Friday, September 21, 2012

More Help for Civics Teachers

Once again, I would like to highlight a new link Constitution Classroom that has become available for teachers who plan social studies classes at the middle and high school levels. The Ohio State Bar Foundation has created a number of tools to help teachers plan programs around the constitution.

The 2010 Fellows class, all practicing members of the Ohio bar, prepared PowerPoint segments on a variety of constitutional topics.

The topics include:

• Free Speech, Religion, Press, Assembly, Petition We’re Number One! Search and Seizure A Reasonable Test

• Due Process Respecting Our Rights

• Three Branches of Government A Constitutional Blueprint

Each topic also has case materials for mock trials and other information to help with several lesson plans.

Constitution Classroom can be found here:

The attorneys who prepared this site hope that it will help promote classroom conversations. Let them know if their work was useful.

Tuesday, September 4, 2012

What Cases Are Heard by the Supreme Court?

You may be surprised to learn that not every case appealed to the Ohio Supreme Court is accepted for review. Our jurisdiction, meaning the scope of our work, is defined in the Ohio Constitution. The constitution provides that we are to decide cases with constitutional questions, death penalty cases and those from administrative agencies such as the Public Utilities Commission of Ohio. But that is just a small portion of the 2,000 cases that are filed in the court every year.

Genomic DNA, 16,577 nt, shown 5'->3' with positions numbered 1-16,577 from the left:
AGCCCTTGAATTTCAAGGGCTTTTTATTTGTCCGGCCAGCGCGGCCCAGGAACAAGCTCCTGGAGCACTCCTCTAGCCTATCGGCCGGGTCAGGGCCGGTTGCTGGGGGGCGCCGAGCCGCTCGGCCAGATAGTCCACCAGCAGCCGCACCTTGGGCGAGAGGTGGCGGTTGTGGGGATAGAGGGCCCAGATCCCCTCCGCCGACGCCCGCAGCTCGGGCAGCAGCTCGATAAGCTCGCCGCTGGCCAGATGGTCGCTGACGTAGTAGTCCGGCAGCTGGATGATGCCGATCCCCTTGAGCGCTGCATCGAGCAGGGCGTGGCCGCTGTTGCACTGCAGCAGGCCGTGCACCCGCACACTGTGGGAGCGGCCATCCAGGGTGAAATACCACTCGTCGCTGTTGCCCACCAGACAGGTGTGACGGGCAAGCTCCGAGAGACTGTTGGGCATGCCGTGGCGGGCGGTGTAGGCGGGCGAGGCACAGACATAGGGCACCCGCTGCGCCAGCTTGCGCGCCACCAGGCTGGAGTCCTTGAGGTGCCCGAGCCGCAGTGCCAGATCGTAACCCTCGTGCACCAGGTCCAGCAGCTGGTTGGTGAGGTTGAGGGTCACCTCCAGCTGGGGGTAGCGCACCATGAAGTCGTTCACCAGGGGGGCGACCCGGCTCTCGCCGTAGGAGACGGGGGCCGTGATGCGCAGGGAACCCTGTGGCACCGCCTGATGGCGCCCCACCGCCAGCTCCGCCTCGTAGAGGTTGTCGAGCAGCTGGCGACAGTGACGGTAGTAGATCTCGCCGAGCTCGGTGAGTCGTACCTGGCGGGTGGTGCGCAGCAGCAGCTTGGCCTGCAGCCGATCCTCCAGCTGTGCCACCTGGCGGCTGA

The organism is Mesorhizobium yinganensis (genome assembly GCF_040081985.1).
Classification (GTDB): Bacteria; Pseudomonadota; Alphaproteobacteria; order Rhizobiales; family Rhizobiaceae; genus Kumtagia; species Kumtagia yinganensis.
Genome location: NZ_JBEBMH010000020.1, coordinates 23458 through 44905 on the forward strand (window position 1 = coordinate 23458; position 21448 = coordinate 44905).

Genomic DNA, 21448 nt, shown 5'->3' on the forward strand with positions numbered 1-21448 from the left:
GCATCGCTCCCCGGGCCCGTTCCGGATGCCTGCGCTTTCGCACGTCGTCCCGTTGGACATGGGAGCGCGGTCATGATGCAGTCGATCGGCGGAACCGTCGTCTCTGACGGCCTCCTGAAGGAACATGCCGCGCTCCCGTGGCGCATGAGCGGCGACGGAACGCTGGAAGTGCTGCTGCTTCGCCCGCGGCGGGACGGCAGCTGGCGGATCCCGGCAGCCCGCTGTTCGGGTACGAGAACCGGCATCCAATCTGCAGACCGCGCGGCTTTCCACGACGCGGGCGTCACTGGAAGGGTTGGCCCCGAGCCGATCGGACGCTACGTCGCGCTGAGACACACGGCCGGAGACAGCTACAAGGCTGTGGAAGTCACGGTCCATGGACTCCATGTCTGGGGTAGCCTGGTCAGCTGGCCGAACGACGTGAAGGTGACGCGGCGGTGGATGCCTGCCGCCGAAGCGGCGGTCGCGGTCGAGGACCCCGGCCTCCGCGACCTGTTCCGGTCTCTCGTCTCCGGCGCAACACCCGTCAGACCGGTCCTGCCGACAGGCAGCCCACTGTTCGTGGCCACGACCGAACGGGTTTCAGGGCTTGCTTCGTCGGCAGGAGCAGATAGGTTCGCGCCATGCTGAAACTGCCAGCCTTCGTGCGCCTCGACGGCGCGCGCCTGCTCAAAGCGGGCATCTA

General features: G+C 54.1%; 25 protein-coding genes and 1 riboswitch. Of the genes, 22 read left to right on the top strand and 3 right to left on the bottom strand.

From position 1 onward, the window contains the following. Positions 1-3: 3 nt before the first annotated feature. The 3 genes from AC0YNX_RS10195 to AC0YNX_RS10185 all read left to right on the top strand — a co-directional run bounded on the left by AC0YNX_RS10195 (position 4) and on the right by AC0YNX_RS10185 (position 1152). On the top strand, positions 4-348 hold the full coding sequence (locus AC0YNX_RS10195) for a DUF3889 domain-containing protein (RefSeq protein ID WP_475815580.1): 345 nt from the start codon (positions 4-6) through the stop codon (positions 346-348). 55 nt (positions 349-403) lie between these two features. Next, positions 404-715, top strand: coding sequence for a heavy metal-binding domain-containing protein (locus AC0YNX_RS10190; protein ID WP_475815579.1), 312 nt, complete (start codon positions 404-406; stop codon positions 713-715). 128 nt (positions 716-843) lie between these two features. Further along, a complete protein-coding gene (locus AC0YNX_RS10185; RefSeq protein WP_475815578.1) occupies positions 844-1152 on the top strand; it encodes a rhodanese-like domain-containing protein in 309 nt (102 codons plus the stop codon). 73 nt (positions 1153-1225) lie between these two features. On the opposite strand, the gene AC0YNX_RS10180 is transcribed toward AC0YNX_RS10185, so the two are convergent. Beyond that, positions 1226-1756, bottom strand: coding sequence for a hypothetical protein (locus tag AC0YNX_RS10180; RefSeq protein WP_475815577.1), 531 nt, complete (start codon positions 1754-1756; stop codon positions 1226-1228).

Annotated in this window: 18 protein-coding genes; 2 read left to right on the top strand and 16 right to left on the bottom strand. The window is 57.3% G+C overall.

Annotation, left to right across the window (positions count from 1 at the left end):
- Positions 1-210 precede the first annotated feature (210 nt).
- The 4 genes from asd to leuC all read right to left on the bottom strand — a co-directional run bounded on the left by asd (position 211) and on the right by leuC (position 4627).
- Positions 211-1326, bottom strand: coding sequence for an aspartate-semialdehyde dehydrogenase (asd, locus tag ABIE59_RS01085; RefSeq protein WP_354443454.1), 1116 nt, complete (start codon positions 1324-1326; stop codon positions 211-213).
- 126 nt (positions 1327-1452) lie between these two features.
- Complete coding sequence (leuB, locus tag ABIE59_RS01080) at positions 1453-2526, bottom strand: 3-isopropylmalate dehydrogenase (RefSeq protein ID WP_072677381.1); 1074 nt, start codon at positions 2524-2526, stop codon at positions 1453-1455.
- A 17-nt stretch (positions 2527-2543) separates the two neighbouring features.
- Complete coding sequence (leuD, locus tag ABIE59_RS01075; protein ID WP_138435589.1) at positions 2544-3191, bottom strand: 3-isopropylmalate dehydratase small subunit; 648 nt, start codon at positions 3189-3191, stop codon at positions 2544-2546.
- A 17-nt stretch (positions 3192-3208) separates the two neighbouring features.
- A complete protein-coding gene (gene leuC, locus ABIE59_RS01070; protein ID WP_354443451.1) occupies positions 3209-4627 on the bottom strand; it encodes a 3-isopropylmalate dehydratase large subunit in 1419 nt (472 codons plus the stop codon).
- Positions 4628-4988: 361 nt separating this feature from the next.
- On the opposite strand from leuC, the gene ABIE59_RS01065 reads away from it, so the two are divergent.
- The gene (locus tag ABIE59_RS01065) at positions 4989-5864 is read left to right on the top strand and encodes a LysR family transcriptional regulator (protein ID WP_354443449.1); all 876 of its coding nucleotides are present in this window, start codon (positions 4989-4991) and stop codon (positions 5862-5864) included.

Most of our work comes through “discretionary review” of court of appeals’ cases. This is another way of saying that we ourselves choose the cases that we will hear and decide. We call these “jurisdictional” cases, and at least four of the seven justices must vote to accept a case before it is accepted. Otherwise, we decline jurisdiction and the case stays settled as it was by the court of appeals.

How do we decide whether a case should be heard?

The constitution tells us that discretionary appeals should involve felonies or questions of “public or great general interest.” Before voting on the jurisdictional cases, each justice reads and considers the legal arguments prepared by the attorneys pro and con on whether the case has public or great general interest.

Of course each case is the most important case to the parties involved, but it might not have great general interest because the facts are so limited. Many times the rule of law has already been settled and the court does not need to repeat what has been declared already. On the other hand, if the legislature has enacted a new law that seems to be unclear, or if the 12 courts of appeals are ruling differently in the same type of cases, or if a new situation appears that seems to be unprecedented, we may find that four justices vote to take in that case and review it further .

How easy is it for a discretionary appeal to open the Supreme Court’s door? Our statistics show that we have accepted only about 7 percent of the cases seeking review.